Will the Secretary of State admit that we have gone from a period of expansion to one of contraction for the nursing work force? Some 5,500 extra nurses were recruited the year before last, but 5,500 nursing posts are now to be lost in our hospital sector. It is not just nurses leaving education who cannot find a job, because, as my hon. Friend the Member for Mid-Bedfordshire (Mrs. Dorries) made clear, nurses in employment are losing their jobs. In the context of overseas recruitment, will the Secretary of State admit that? Is that not the reason why the shortages criterion has been removed not just from junior nursing posts, but from the whole of bands 5 and 6, which means that most nursing posts are affected?

We have indeed removed bands 5 and 6, which cover the jobs for which newly qualified nurses apply, from the shortage applications. I am glad that the hon. Gentleman recognises the enormous increase in the staffing of the NHS. There are more than 200,000 additional staff and more than 85,000 extra nurses—and that was made possible by the additional investment that he and the rest of the Conservative party voted against.

The hon. Gentleman talks specifically about nurses and other staff in hospitals. The reality is that as hospitals become more effective and the NHS takes advantage of changing medical practice—for example, by employing more nurses in the community and reducing the number of emergency admissions—there will need to be fewer acute beds and thus fewer staff in some of our hospitals. He really has to decide whether he believes that the NHS should use the best medical practice to give the best care to patients and get the best value from the increased investment that we have made, or whether, along with voting against the increased investment, he is also giving up on any pretence of using that investment to the best effect for patients.

It is a complete fiction that more nursing posts in the community are being created. In the last year for which we have figures, there were 500 fewer district nurse posts and 800 fewer health visitor posts. If the Secretary of State knows what is going on, she must have based her policy on a new set of work force supply and demand figures. Two years ago, the Department of Health’s work force projection said that we would be short of 40,000 nurses by the end of the decade, and that we would need to recruit 12,000 overseas nurses a year. What is the Secretary of State’s current projection?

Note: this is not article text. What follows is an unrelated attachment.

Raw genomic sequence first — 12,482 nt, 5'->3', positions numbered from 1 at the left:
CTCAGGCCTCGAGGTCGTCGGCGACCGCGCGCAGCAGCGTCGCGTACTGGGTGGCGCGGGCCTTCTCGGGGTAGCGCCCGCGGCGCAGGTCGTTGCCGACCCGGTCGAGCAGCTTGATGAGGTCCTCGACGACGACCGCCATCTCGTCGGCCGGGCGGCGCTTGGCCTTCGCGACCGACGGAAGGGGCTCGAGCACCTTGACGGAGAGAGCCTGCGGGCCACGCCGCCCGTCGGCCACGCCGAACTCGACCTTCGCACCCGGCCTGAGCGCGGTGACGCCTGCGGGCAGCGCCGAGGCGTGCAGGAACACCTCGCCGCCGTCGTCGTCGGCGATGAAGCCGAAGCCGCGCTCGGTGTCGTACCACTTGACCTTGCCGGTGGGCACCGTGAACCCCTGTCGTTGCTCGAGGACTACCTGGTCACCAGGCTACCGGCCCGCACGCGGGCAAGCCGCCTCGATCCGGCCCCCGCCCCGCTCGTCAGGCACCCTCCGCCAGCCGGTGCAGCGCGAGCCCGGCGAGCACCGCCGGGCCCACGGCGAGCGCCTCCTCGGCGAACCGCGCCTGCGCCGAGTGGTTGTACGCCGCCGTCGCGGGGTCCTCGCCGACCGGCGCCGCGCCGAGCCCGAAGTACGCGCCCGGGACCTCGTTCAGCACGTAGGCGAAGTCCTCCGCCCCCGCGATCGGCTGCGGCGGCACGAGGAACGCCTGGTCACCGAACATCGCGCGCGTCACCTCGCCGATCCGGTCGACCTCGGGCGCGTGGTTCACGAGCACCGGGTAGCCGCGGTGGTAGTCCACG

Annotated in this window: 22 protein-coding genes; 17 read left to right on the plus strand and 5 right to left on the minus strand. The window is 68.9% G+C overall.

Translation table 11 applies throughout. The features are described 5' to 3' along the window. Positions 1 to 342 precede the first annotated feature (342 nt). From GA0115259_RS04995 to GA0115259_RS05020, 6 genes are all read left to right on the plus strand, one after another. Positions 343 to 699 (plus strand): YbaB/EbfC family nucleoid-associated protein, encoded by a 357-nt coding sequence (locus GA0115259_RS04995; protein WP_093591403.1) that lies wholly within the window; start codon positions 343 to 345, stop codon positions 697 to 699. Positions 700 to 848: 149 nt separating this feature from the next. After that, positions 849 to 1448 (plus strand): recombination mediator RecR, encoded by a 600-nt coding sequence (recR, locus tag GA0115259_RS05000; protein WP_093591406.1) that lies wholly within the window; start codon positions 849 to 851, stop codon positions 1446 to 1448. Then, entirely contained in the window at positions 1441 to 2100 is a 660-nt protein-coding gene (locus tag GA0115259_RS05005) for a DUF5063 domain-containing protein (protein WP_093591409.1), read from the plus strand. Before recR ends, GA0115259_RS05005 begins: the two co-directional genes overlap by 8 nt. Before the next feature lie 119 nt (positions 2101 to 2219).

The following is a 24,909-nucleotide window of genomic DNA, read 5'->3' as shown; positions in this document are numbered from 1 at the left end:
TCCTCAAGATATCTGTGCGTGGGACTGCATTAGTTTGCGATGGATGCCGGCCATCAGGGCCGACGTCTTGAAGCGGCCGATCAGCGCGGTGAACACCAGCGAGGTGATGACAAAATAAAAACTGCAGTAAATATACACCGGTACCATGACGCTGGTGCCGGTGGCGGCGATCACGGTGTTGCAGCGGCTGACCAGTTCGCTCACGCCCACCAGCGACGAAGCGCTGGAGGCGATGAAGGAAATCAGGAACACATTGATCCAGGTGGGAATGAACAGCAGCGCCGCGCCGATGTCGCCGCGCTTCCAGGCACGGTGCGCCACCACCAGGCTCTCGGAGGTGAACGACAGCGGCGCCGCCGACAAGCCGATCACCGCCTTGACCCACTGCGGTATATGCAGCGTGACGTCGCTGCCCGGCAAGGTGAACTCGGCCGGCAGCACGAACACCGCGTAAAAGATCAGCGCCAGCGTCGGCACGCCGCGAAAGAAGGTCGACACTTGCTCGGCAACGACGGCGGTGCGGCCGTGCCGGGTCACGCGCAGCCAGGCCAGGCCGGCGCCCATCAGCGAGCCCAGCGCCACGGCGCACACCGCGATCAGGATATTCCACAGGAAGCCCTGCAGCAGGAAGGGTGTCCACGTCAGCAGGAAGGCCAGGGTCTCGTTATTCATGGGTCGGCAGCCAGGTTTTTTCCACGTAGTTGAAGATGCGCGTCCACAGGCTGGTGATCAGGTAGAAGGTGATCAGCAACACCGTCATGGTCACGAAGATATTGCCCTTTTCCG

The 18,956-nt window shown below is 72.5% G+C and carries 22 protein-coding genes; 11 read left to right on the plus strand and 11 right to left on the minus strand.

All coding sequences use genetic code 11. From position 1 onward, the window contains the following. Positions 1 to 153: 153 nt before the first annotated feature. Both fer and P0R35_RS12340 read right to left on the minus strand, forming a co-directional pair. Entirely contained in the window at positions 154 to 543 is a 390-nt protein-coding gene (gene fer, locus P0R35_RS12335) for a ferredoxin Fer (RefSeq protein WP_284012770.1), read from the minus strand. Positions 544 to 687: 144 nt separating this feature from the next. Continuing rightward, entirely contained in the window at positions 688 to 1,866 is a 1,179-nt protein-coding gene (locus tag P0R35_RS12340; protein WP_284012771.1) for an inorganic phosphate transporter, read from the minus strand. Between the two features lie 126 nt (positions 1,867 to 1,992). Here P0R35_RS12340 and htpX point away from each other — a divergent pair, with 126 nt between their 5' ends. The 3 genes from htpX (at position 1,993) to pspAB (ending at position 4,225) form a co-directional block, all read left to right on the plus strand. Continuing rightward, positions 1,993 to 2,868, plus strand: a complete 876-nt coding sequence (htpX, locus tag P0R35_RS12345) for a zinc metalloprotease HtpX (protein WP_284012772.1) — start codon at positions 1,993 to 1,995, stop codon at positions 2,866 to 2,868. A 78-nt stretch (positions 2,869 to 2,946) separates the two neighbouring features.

The work force projections that the Department of Health undertakes are all based on local projections of need developed by individual hospitals and other parts of the NHS. It is already clear that when the assessments of requirements for training places were made some years ago, several hospitals overestimated their requirements. A minority of hospitals were, even at that point, overspending their budgets at the expense of other parts of the NHS, yet also taking on new staff and commissioning new training places—and now they cannot find jobs for all the nurses who have been trained. That situation is extremely unsatisfactory and unfair to the staff involved.

We still have not heard whether the hon. Gentleman thinks that we have done the right thing. The great advantage of the managed migration policy and the new system for shortage occupations is that when we see a problem emerging, as we did earlier this year, we can take action to ensure that newly qualified nurses from abroad do not continue to seek employment here. If the situation changes in future years, we can alter that. The fact is that we have substantially increased the number of training places, by over 60 per cent., so we have no shortage of nurses at the moment.